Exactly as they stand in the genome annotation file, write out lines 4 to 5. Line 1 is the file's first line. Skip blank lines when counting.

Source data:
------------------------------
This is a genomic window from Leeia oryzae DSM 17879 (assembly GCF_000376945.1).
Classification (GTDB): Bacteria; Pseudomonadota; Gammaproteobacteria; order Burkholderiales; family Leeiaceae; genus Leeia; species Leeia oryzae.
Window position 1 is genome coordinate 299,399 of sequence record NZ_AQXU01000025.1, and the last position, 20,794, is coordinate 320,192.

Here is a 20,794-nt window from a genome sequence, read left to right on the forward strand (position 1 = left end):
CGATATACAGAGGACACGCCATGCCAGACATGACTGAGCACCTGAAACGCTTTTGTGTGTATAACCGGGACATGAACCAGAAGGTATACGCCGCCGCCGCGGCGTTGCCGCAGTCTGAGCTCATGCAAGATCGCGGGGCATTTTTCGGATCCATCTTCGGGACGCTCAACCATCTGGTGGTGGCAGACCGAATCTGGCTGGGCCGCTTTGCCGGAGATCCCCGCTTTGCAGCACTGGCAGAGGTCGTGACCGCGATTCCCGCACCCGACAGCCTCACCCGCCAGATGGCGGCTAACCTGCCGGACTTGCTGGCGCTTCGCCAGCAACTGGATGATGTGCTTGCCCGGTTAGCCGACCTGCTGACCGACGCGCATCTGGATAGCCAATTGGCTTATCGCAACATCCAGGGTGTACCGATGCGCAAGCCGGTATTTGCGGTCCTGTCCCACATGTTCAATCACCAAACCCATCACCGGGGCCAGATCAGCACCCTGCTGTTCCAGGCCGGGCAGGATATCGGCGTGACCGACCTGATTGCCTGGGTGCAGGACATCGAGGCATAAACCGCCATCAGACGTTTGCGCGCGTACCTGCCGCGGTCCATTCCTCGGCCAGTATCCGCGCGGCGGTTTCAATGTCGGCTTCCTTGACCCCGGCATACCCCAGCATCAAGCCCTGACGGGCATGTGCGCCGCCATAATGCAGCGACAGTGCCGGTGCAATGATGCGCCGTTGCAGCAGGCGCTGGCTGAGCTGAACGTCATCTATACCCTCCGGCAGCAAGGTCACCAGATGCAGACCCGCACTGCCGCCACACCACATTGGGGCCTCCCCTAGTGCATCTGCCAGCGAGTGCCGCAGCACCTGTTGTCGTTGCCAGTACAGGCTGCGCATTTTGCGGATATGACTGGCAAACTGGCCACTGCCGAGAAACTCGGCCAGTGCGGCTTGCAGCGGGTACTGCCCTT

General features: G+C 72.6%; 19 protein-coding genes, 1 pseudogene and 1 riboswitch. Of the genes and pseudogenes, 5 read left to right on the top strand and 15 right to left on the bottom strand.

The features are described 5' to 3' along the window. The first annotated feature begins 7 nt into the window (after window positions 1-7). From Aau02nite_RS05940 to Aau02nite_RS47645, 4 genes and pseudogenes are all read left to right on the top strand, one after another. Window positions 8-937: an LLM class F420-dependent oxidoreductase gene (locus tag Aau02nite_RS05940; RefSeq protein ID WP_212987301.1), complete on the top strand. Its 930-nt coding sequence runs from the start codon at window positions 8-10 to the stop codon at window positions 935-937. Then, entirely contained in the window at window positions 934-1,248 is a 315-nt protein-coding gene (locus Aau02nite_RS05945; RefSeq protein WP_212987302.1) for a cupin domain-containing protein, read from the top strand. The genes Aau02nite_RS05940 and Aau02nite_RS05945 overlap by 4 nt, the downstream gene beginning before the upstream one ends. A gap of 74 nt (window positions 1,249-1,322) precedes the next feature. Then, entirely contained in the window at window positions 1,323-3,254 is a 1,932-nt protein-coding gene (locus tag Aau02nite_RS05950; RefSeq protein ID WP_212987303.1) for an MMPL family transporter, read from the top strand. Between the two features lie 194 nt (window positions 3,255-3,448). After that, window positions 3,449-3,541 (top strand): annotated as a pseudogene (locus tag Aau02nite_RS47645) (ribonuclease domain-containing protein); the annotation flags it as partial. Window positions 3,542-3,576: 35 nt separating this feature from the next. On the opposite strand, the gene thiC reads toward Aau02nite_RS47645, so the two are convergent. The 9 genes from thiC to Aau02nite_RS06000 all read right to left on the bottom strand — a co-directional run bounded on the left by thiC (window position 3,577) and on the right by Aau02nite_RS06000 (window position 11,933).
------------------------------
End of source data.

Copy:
Here is a 20,794-nt window from a genome sequence, read left to right on the forward strand (position 1 = left end):
CGATATACAGAGGACACGCCATGCCAGACATGACTGAGCACCTGAAACGCTTTTGTGTGTATAACCGGGACATGAACCAGAAGGTATACGCCGCCGCCGCGGCGTTGCCGCAGTCTGAGCTCATGCAAGATCGCGGGGCATTTTTCGGATCCATCTTCGGGACGCTCAACCATCTGGTGGTGGCAGACCGAATCTGGCTGGGCCGCTTTGCCGGAGATCCCCGCTTTGCAGCACTGGCAGAGGTCGTGACCGCGATTCCCGCACCCGACAGCCTCACCCGCCAGATGGCGGCTAACCTGCCGGACTTGCTGGCGCTTCGCCAGCAACTGGATGATGTGCTTGCCCGGTTAGCCGACCTGCTGACCGACGCGCATCTGGATAGCCAATTGGCTTATCGCAACATCCAGGGTGTACCGATGCGCAAGCCGGTATTTGCGGTCCTGTCCCACATGTTCAATCACCAAACCCATCACCGGGGCCAGATCAGCACCCTGCTGTTCCAGGCCGGGCAGGATATCGGCGTGACCGACCTGATTGCCTGGGTGCAGGACATCGAGGCATAAACCGCCATCAGACGTTTGCGCGCGTACCTGCCGCGGTCCATTCCTCGGCCAGTATCCGCGCGGCGGTTTCAATGTCGGCTTCCTTGACCCCGGCATACCCCAGCATCAAGCCCTGACGGGCATGTGCGCCGCCATAATGCAGCGACAGTGCCGGTGCAATGATGCGCCGTTGCAGCAGGCGCTGGCTGAGCTGAACGTCATCTATACCCTCCGGCAGCAAGGTCACCAGATGCAGACCCGCACTGCCGCCACACCACATTGGGGCCTCCCCTAGTGCATCTGCCAGCGAGTGCCGCAGCACCTGTTGTCGTTGCCAGTACAGGCTGCGCATTTTGCGGATATGACTGGCAAACTGGCCACTGCCGAGAAACTCGGCCAGTGCGGCTTGCAGCGGGTACTGCCCTT